Arsenic is associated with reduced effect of folic acid in myelomeningocele prevention: a case control study in Bangladesh
Ibne Hasan, Md Omar Sharif
Mostofa, Md Golam
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CitationMazumdar, M., M. O. S. Ibne Hasan, R. Hamid, L. Valeri, L. Paul, J. Selhub, E. G. Rodrigues, et al. 2015. “Arsenic is associated with reduced effect of folic acid in myelomeningocele prevention: a case control study in Bangladesh.” Environmental Health 14 (1): 34. doi:10.1186/s12940-015-0020-0. http://dx.doi.org/10.1186/s12940-015-0020-0.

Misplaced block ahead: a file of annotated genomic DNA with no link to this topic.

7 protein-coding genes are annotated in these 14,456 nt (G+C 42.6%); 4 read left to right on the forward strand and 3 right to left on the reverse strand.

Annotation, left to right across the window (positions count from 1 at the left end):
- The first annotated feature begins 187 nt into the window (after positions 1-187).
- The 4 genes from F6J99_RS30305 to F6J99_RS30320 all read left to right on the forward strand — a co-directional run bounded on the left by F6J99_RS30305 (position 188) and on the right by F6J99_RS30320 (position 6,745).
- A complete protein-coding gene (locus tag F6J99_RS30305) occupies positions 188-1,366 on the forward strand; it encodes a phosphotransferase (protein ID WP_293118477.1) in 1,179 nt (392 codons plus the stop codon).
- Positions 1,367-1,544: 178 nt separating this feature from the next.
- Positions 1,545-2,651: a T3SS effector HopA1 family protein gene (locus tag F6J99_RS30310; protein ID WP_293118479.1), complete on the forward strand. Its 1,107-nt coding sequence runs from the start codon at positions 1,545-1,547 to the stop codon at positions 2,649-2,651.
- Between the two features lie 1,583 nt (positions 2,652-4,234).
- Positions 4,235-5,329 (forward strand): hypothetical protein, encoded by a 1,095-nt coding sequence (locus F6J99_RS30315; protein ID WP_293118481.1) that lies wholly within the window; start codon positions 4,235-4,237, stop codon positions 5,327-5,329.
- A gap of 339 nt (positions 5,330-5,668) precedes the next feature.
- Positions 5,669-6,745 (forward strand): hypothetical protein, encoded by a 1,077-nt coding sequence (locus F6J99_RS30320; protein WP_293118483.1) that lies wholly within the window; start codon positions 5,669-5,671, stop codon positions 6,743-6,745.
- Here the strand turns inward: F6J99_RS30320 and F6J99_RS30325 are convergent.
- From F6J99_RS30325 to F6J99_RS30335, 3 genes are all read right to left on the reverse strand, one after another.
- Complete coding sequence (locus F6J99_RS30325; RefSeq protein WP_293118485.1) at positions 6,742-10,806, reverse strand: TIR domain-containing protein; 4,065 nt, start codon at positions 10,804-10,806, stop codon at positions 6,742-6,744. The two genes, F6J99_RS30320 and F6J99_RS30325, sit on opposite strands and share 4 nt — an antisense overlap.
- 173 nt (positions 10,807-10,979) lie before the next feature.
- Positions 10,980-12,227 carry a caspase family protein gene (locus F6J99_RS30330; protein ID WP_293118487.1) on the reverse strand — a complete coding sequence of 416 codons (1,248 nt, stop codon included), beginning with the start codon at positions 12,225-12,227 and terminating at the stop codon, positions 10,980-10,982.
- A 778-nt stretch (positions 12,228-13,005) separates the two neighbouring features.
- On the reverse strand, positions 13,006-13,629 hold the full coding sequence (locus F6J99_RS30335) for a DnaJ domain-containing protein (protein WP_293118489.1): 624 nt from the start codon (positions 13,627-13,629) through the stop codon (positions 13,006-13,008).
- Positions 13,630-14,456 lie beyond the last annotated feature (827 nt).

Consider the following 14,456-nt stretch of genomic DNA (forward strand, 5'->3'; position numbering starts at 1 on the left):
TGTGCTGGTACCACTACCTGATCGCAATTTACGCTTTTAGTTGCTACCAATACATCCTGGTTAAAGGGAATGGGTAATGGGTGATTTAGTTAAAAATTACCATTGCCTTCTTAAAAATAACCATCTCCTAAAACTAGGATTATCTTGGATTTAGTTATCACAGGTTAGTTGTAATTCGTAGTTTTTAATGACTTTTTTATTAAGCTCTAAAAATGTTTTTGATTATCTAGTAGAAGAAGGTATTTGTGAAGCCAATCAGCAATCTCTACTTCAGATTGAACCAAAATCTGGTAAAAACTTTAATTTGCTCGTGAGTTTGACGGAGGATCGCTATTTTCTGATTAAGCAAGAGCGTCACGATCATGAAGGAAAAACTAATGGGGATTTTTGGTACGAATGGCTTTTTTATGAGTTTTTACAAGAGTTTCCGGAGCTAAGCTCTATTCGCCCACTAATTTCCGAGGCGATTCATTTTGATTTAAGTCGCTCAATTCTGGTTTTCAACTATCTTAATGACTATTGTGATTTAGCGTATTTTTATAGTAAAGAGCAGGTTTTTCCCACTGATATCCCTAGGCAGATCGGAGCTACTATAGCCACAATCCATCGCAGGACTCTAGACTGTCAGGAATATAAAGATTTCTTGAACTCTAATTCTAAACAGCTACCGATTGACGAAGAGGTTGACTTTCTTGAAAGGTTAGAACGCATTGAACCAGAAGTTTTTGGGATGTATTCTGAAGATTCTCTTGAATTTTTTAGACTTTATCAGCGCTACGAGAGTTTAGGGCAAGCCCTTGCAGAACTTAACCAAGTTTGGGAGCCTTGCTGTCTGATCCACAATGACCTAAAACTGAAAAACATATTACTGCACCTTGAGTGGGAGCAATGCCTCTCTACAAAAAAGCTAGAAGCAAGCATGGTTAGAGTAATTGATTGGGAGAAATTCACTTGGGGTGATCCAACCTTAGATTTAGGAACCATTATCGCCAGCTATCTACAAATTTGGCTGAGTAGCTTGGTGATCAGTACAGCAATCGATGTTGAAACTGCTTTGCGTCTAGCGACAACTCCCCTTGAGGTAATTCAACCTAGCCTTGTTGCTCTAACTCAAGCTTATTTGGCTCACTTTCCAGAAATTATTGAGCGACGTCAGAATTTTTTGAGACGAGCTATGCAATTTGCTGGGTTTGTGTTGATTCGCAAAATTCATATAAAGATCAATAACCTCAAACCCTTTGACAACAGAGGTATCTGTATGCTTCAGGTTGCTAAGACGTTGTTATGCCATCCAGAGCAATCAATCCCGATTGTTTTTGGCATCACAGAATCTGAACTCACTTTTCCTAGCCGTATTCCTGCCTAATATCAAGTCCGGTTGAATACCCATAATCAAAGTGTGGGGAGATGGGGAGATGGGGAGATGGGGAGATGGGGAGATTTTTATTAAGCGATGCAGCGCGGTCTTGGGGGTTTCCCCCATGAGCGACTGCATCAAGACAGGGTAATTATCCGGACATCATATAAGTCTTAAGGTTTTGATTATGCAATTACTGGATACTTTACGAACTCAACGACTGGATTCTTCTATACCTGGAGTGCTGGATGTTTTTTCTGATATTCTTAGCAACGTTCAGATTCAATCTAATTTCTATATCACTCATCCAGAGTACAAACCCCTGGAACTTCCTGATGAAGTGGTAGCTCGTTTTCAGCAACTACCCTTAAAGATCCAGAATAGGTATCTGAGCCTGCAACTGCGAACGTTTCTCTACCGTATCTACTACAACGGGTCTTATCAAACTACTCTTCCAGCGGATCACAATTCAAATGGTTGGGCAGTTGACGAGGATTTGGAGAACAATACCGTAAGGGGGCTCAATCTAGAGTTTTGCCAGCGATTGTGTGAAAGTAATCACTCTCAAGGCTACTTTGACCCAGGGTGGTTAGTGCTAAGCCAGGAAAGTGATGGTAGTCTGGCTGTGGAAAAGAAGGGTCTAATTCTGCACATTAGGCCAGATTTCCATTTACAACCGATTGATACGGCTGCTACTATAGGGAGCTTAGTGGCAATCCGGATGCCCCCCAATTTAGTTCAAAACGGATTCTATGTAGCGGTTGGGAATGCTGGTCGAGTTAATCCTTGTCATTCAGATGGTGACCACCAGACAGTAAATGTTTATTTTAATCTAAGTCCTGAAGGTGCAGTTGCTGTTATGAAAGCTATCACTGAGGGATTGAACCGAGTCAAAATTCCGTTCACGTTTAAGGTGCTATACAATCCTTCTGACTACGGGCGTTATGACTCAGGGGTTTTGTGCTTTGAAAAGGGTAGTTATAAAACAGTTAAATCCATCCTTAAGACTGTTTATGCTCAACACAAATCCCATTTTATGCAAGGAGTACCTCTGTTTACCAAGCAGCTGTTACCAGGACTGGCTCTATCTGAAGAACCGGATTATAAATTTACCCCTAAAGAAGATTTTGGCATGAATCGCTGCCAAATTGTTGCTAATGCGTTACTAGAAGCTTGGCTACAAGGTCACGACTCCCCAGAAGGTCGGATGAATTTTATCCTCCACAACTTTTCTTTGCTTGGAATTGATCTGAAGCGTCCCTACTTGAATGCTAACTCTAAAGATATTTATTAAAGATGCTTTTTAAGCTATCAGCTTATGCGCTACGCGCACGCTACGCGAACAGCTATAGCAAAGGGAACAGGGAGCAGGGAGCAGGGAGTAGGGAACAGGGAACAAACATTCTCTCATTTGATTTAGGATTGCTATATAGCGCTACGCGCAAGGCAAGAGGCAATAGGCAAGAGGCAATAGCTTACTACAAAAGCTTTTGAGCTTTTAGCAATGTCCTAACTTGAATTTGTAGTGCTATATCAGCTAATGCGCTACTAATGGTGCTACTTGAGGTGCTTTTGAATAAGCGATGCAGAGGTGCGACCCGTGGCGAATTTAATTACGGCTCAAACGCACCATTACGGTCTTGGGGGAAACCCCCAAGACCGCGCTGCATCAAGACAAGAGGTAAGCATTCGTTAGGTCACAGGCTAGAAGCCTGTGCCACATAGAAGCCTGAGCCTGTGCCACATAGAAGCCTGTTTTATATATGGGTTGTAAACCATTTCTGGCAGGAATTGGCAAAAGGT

AbstractBackground: Arsenic induces neural tube defects in several animal models, but its potential to cause neural tube defects in humans is unknown. Our objective was to investigate the associations between maternal arsenic exposure, periconceptional folic acid supplementation, and risk of posterior neural tube defect (myelomeningocele) among a highly exposed population in rural Bangladesh. Methods: We performed a case–control study that recruited physician-confirmed cases from community health clinics served by Dhaka Community Hospital in Bangladesh, as well as local health facilities that treat children with myelomeningocele. Controls were selected from pregnancy registries in the same areas. Maternal arsenic exposure was estimated from drinking water samples taken from wells used during the first trimester of pregnancy. Periconceptional folic acid use was ascertained by self-report, and maternal folate status was further assessed by plasma folate levels measured at the time of the study visit. Results: Fifty-seven cases of myelomeningocele were identified along with 55 controls. A significant interaction was observed between drinking water inorganic arsenic and periconceptional folic acid use. As drinking water inorganic arsenic concentrations increased from 1 to 25 μg/L, the estimated protective effect of folic acid use declined (OR 0.22 to 1.03), and was not protective at higher concentrations of arsenic. No main effect of arsenic exposure on myelomeningocele risk was identified. Conclusions: Our study found a significant interaction between drinking water inorganic arsenic concentration from wells used during the first trimester of pregnancy and reported intake of periconceptional folic acid supplements. Results suggest that environmental arsenic exposure reduces the effectiveness of folic acid supplementation in preventing myelomeningocele.
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